A cloudy day in Rome, so back to skyscrapers for a second.
Blair Kamin has weighed in on the CTBUH’s pending designation of One World Trade, and he suggests that its spire may not count toward its final height–the argument of my New York Times op-ed back in May.
That’s as you’d expect from the city’s reigning architecture critic, but the plot thickens; the CTBUH now has a term for the phenomenon described, namely “vanity height.” And they’ve published a data-driven report that talks about the empty/wasted space involved in building spires and other elements that simply reach for height (seriously–download this, it’s impressive). The ‘vainest’ building? The Ukraina Hotel in Moscow, which is 42% spire. One World Trade isn’t included, but it would, by my reckoning, clock in at nearly 25%.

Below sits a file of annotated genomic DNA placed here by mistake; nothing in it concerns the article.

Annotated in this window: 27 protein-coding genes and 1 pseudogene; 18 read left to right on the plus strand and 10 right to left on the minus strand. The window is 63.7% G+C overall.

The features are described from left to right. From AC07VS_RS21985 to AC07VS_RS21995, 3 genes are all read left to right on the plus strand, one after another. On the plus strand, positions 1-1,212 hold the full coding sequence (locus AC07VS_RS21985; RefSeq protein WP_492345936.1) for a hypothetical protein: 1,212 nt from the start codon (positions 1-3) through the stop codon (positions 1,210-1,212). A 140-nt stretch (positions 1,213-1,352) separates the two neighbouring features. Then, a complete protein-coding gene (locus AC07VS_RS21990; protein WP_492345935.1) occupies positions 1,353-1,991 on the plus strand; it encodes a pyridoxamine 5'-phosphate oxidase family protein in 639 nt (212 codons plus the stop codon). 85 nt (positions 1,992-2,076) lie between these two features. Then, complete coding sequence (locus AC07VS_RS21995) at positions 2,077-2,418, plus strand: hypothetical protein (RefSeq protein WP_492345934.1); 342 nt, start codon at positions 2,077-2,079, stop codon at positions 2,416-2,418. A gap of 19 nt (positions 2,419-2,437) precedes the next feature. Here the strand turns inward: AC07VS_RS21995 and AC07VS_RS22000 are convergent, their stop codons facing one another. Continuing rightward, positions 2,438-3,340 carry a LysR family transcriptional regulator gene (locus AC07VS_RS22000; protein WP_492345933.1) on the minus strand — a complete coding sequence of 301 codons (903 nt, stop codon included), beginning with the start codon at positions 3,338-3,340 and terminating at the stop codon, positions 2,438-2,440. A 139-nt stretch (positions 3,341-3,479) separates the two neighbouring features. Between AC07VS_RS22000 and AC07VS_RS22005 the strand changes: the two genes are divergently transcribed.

This isn’t just a Chicago/New York dead horse being flogged, either–that empty space is expensive, in terms of construction cost and in terms of embodied and life cycle energy costs. The CTBUH’s decision could very well influence supertall clients and designers to design more efficient buildings by simply not including vanity tops–saving millions of dollars and keeping resources in the ground.
The decision, according to Kamin’s article, is now expected in November…